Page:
The Synod of Bishops has met to look at Pastoral Guidelines at their February 2011 meeting in Mariannhill. This is coming to you for further prayerful discussions and comments. As you will realise the Bishops are moving with the rest of the Communion on this matter. Anything further than this threatens unity which is becoming more fragile as a result of radicals and personal agendas.
Tell the story
This year is a year of teaching. We teach, train and mentor disciples to tell the ‘story of long ago’ which is ‘our story’- the good news of salvation of Jesus Christ. We seek to enable you to communicate this news to those still far off, and call them to the kingdom of God and his love in Jesus Christ our Lord. Get yourself a copy of the Bible and a notebook. Take notes when you listen to the sermons in church. Ask questions of the preacher so that you may be empowered to tell the story of the good news with confidence, both at home and the market place. We are opening a Bible school at the Cathedral that is open to all parishes. It is our business. The ‘brand’ is Jesus Christ. He must be known to the world by the word of your testimony (cf Rev 12:11).
With all our love and blessings as you grow from strength to strength in the Lord.
Yours in Christ,
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World AIDs Day workshop
[ Linda Ncaca ]
Last December the Diocesan Health Team delegated the World AIDS Day Activities to the Youth Organisation to drive.
The youth organised two days of a workshop and a service. The workshop was on 4 December at St Stephen’s in New Brighton. The service was held on Sunday 5 December at the Cathedral.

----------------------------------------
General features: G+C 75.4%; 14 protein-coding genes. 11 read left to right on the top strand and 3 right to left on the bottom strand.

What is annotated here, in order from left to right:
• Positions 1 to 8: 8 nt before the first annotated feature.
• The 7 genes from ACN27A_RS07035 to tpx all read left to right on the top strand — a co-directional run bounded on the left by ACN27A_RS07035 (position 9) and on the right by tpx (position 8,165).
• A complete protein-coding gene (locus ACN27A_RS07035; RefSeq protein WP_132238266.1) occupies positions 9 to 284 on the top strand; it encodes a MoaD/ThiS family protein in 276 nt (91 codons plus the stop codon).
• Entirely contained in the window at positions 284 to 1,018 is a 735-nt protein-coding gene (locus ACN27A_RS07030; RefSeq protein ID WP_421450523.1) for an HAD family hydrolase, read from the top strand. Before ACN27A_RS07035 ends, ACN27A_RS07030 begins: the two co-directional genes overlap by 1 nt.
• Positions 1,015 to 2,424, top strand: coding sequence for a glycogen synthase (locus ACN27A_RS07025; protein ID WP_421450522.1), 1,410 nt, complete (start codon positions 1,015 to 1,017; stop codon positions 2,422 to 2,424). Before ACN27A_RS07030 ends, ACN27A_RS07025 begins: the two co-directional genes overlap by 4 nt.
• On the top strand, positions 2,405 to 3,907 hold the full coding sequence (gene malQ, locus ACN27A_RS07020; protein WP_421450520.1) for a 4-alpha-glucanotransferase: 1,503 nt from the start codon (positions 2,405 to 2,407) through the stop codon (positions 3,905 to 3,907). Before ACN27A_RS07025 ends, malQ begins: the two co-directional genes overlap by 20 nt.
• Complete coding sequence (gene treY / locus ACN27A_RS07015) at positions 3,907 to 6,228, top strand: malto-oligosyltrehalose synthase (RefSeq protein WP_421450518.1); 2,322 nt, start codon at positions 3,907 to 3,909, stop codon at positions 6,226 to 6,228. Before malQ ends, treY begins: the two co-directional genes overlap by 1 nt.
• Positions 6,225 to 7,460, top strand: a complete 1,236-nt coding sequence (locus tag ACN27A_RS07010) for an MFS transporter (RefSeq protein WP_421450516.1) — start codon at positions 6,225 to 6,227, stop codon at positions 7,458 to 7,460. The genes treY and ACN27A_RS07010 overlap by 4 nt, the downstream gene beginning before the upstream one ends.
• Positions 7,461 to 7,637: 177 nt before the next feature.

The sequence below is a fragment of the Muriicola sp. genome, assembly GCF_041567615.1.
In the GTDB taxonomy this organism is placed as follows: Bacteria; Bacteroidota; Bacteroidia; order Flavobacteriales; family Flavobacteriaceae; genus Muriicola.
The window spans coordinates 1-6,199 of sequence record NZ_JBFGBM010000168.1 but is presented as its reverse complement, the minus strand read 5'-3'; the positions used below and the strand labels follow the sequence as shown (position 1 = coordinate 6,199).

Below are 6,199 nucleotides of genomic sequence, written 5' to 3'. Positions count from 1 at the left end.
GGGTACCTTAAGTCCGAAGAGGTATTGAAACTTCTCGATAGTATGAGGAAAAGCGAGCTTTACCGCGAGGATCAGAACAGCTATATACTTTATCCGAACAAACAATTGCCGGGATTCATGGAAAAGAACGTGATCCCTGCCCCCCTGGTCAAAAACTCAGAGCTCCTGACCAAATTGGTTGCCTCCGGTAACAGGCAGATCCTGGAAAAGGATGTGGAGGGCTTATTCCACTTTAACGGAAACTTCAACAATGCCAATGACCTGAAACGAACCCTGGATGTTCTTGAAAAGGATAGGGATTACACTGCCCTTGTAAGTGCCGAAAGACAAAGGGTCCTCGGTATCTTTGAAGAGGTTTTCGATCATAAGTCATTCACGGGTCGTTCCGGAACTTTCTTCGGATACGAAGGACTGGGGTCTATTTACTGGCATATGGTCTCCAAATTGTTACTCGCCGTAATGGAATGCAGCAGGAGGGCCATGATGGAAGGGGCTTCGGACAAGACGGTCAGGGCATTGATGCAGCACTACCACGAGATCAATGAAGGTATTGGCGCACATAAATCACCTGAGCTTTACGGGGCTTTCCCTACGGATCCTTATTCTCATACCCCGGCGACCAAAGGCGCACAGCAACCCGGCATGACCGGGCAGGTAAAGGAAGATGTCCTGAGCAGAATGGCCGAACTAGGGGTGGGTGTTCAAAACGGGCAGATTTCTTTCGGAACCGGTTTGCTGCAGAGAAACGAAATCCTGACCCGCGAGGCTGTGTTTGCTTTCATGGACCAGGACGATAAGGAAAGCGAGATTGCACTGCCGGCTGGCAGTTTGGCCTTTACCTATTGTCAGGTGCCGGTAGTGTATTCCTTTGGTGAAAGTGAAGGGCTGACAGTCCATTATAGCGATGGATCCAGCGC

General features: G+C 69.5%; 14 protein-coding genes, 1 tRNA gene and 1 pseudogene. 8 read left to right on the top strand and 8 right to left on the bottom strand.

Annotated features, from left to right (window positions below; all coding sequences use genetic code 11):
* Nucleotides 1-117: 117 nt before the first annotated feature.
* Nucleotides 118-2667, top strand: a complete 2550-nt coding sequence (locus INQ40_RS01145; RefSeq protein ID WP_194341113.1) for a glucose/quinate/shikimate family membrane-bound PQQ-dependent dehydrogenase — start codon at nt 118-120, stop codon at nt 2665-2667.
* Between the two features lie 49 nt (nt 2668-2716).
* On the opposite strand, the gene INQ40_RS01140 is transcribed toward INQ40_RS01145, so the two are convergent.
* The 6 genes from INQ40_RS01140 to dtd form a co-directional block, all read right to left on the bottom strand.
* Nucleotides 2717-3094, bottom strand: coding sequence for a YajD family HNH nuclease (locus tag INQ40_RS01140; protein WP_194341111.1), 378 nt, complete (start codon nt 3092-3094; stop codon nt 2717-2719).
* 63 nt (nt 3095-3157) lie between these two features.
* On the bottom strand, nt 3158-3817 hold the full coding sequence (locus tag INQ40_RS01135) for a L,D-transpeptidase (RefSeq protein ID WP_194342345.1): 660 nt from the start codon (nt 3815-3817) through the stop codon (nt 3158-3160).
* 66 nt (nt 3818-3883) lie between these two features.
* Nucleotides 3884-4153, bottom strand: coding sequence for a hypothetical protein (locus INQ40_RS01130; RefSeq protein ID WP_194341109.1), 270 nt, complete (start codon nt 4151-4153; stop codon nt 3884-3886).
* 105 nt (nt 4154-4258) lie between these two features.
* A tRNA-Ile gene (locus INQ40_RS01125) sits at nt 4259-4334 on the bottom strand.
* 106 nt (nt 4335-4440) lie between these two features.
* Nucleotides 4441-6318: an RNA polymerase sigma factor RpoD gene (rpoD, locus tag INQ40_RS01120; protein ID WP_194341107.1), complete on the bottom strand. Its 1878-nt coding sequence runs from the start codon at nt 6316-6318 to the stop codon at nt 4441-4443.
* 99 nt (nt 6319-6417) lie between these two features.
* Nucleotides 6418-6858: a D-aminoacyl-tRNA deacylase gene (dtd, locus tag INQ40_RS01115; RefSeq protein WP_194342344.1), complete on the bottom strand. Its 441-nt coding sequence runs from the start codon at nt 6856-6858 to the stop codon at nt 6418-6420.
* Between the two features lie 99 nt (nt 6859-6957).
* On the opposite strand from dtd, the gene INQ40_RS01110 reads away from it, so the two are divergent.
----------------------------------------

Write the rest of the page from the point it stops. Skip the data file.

On the Saturday the emphasis was on prevention, know your status and fight against discrimination and stigma. We also launched HCT Outreach Programme in Partnership - 25 clients were tested and two were positive and referred to the nearest clinic. The figures were recorded in one of my clinics - Missionvale.
Pic: A group of young people who attended the AIDs workshop held at St Stephen’s, New Brighton.
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The view from pulpit and pew
- ‘Thou shalt not steal!’ So reads the 8th Commandment. However that didn’t prevent Rob Penrith’s cell-phone from being stolen from St John-the-Baptists property in February. Fortunately Rob had an old cell-phone at home (who doesn’t?), and equipped with a new sim-card is back on air. Fortunately, and unfortunately for the thief, the old phone has been blocked.
- iindaba is sad to record the death of St Hugh’s oldest parishioner, Flo Beeson, who died at the ripe old age of 102, shortly before her 103rd birthday. Flo was born on 31st March 1908 in England. She live with her widowed daughter, Ann Button, formerly a sister at Maranatha Frail Care. Her only son died last year.
- Now that most of our Matrics have settled down at work or at a tertiary institution, their school days seem far away. Amongst the proud grandparents is Frances Beckley form St Alban’s, Draaifontein, whose granddaughter Tracey Beckley got 8 As, including 100% for Maths!
- A former rector of All Saints’, Kabega Park and his wife, David and Glennys Scott, paid a flying week end visit to Port Elizabeth in February. Whilst here they stayed with their good friends, Ken and Frankie Simpson.